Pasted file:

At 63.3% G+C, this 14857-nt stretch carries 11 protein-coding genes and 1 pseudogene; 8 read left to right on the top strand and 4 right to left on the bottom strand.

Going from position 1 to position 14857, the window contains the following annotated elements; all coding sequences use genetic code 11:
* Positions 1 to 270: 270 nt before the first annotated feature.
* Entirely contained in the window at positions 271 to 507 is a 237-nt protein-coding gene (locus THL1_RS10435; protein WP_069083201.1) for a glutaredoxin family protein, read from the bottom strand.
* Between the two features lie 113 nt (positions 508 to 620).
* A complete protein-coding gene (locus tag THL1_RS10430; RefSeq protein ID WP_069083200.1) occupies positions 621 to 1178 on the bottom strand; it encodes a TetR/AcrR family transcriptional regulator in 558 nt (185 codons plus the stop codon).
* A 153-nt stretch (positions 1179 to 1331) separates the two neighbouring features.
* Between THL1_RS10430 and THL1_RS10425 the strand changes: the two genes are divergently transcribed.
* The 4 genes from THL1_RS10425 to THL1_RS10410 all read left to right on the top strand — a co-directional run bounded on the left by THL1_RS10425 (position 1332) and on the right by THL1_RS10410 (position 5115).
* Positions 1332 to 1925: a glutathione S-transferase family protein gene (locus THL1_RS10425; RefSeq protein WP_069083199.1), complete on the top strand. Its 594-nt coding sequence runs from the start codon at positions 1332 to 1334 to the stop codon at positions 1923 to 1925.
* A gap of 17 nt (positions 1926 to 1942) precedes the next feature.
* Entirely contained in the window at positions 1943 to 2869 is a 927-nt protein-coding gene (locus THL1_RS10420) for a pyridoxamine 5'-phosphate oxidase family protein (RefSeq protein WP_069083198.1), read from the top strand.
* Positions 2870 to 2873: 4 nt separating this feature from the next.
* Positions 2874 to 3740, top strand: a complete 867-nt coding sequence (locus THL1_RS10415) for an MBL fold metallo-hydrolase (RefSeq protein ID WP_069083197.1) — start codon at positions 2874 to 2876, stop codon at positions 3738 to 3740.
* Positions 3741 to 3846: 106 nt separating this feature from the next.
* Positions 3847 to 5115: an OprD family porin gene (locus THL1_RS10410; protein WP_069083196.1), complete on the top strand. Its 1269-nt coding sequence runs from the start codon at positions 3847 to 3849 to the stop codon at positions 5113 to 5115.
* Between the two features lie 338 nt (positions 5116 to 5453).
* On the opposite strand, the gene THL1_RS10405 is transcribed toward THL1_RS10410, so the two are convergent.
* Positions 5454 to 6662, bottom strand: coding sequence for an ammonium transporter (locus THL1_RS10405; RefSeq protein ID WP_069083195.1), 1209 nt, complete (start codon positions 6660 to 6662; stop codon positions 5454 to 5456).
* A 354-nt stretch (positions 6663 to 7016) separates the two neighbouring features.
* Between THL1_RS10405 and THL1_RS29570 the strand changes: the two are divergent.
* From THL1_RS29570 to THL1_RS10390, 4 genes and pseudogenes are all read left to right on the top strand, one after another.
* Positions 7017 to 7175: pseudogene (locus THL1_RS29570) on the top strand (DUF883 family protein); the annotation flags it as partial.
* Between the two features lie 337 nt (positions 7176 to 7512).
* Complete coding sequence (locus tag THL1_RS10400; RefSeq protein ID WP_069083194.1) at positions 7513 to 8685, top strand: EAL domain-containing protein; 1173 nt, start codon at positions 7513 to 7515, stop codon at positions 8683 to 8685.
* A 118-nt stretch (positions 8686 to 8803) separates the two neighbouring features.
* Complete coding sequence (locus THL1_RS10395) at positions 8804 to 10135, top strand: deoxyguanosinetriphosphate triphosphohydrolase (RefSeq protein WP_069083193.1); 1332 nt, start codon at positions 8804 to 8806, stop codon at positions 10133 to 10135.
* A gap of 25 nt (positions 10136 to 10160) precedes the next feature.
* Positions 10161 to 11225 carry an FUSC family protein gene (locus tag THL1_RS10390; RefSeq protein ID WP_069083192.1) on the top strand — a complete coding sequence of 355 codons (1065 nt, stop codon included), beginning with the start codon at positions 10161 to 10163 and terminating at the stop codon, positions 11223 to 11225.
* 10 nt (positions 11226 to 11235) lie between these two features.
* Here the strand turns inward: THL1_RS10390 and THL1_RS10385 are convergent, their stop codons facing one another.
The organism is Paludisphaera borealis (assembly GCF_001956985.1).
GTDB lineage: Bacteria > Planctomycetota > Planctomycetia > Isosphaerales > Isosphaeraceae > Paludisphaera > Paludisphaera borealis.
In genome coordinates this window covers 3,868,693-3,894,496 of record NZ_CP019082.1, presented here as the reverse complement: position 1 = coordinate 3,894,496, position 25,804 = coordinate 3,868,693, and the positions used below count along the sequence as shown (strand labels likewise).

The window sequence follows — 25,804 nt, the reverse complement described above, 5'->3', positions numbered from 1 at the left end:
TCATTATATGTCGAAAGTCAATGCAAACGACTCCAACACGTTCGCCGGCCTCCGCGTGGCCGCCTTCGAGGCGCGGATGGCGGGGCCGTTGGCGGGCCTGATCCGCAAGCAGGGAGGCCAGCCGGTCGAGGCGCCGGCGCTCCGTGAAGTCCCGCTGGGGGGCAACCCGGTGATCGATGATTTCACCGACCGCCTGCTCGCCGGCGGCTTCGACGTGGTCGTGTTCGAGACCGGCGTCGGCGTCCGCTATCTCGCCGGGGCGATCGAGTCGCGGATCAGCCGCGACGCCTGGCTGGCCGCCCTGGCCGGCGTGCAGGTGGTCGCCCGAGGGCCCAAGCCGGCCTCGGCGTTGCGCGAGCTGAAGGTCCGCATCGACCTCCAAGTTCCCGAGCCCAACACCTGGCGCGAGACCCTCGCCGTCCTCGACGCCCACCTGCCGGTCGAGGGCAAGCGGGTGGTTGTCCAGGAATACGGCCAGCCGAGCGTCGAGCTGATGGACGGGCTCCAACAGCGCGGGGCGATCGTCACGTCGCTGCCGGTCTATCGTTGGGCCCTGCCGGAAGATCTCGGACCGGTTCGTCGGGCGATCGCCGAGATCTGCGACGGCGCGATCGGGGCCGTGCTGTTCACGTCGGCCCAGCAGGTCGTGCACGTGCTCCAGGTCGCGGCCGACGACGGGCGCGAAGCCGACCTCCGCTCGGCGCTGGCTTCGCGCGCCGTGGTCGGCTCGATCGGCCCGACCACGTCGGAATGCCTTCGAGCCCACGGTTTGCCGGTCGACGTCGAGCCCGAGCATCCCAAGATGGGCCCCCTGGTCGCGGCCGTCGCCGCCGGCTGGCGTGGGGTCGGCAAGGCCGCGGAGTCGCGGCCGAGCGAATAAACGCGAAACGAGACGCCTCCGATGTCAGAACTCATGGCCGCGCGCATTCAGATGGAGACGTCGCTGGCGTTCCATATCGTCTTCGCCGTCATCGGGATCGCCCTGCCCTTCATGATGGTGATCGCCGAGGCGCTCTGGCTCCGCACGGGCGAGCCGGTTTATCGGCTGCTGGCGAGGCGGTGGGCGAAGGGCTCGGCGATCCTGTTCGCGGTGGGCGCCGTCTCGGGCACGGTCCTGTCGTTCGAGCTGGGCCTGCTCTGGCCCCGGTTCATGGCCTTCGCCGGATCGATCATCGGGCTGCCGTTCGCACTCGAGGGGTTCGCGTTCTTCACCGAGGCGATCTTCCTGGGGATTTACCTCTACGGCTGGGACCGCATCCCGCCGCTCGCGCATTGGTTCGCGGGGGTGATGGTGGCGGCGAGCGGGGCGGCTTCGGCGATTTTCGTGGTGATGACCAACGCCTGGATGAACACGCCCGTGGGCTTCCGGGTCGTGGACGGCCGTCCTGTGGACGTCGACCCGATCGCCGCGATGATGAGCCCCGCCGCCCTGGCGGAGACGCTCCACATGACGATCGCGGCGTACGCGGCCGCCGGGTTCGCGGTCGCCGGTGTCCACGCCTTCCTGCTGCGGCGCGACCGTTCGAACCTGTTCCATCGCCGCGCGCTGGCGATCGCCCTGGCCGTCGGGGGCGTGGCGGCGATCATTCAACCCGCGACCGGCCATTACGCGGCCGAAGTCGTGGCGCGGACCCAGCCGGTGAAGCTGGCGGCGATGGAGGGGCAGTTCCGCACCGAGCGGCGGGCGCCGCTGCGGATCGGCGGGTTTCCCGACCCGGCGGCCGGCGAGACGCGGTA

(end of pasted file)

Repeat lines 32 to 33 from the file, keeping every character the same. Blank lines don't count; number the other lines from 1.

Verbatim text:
The organism is Paludisphaera borealis (assembly GCF_001956985.1).
GTDB lineage: Bacteria > Planctomycetota > Planctomycetia > Isosphaerales > Isosphaeraceae > Paludisphaera > Paludisphaera borealis.